But for all of its portending doom and gloom, Lady from Shanghai actually gets off on a pop footing. Opening song "Thanks" sees Thomas singing, "You can go to hell, go to hell, my belle" to the vocal melody of the 1979 Anita Ward disco hit "Ring My Bell", which is actually quite a bit fitting as the song has been oft-covered (anyone remember the DJ Jazzy Jeff and the Fresh Prince version – anyone?) and has taken on a life of its own. This is simply Thomas, who is the band's sole constant, bending pop culture to fit his own particular aesthetic, and once you twig into what he's doing, a sort of plundering and plagiarism, the song is particularly riveting, considering, too, that the song starts off with the stuttering sound of static and then lurches into some electro-beats, woodwinds and violin stabs. In essence, Pere Ubu is subverting dance music here, and it does so with a deft hand. (And, remember, this is a band that would re-appropriate the names of popular songs and make them their own.) But then things take a turn into darker territory with the song being promoted on the Web, "Free White": "I want you to know / I never wanted to spoil your party", Thomas utters over a bleak guitar line and throbbing bass. This theme of ruination spills over throughout the rest of the record: "Musicians Are Scum" sees Thomas asking the musical question, "Why don't you get in line with all those others whose lives I've ruined?"
And for all of the talk of this being a dance-y record, there are plenty of off-kilter rock moments here that yield back to the band's past glories: "Musicians Are Scum" starts out with a chiming guitar chord played over and over, before the rest of the band kicks in to create a soundscape that sounds like it came from an old science-fiction movie. And then there's the garage-y, blues stomp of "Lampshade Man", which kicks out the jams in a suitably grungy manner, and, in an alternate universe, could have been a hit for the White Stripes, perhaps. But there's also throwbacks to their musique concrete leanings, too. Final six-minute song "The Carpenter Sun" is Pere Ubu at their abstract, a collage of various keyboard sound effects and lurching percussion, as Thomas recites poetry over the garish sounds. One may not be sure what it's doing here, given the relative peppiness of the rest of the record, but it's just Pere Ubu being Peru Ubu. And, speaking of the weird, "Feuksley Ma'am, The Hearing" is basically five minutes of pseudo-krautrock rhythms, complete with an indecipherable foreign voice (is it German?) speaking over the length of the track. So there are elements here of, as Hunter S. Thompson would put it, the weird going pro. The whole outsider aesthetic of the group is probably best summarized on "Mandy” with the lines: "I'm on the outskirts of nowhere / I'm in the bottom of forever."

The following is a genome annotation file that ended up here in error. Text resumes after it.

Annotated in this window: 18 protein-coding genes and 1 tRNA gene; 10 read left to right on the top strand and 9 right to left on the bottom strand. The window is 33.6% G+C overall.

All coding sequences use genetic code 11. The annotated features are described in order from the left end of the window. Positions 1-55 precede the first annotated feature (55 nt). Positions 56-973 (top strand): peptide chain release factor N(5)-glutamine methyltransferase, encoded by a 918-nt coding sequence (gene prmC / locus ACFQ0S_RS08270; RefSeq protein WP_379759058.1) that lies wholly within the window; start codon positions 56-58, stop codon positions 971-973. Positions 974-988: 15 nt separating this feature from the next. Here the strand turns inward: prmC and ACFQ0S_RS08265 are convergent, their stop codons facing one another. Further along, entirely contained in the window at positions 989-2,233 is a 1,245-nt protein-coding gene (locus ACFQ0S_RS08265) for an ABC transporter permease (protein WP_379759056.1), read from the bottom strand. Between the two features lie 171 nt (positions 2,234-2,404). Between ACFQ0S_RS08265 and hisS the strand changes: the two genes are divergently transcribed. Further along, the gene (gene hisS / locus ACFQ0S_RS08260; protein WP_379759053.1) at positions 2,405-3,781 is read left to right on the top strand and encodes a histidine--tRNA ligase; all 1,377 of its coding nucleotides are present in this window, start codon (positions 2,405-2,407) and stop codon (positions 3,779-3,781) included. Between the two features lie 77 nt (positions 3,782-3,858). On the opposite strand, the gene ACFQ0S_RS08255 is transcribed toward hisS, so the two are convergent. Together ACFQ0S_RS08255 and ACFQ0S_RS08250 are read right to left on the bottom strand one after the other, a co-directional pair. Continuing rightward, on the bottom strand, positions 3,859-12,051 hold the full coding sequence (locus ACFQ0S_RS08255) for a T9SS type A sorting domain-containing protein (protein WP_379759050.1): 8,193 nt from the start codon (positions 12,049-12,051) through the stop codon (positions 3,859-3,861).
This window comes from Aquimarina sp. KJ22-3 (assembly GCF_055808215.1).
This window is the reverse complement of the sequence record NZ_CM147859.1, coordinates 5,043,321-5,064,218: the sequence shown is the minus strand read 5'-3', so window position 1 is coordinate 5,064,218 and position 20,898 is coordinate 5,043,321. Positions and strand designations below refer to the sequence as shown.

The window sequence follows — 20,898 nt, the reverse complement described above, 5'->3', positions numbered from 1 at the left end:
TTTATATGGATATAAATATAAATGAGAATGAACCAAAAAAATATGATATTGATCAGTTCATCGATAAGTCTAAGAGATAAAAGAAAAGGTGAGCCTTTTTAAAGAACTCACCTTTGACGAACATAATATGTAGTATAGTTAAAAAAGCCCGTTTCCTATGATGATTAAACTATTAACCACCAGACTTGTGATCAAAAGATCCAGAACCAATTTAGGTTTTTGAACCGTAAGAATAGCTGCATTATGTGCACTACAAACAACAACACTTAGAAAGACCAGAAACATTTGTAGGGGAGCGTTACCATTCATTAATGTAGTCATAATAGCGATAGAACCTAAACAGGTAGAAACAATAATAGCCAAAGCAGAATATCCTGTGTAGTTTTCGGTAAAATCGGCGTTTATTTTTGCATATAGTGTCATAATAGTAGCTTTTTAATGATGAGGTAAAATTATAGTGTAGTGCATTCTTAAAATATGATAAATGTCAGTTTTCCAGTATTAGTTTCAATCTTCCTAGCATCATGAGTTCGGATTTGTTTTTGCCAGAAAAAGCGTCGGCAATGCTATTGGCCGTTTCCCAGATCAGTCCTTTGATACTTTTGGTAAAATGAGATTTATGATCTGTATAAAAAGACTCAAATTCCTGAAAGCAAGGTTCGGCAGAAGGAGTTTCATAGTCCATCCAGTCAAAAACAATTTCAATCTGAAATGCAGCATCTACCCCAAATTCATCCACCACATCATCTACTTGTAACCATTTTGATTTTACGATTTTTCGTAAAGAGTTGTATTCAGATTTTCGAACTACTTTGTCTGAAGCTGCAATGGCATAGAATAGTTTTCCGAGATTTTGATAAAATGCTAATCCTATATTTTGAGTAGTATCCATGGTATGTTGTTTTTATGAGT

Lady from Shanghai is a relatively strong release from a classic band, albeit one that never really got popular with the masses. It is true that some of the songs could have the fat trimmed off them – five of the album's 11 tracks run more than five minutes long – but, aside from that minor complaint, there's a lot to love about this record. It is simultaneously mainstream sounding and yet doesn't abstain from the band's artier leanings. I don't think you can quite dance to this record, and, yet, if you're weird enough, you might just be able to find a way to. Lady from Shanghai finds Pere Ubu bopping to the beat of their own drum, while making inroads and concessions to the world of pop culture, without ever "selling out" or sounding something unlike they are. If, 35 years ago, they were exploring "the modern dance", Lady from Shanghai is a retelling of that sound. There's a real groove to be found here for those up for a slight challenge, and there are moments that are almost commercial in ambition. The Modern Dance marked just how important Pere Ubu was as a new wave, post punk band. Lady from Shanghai simply continues that grand tradition – making it modern dance music for the year 2013.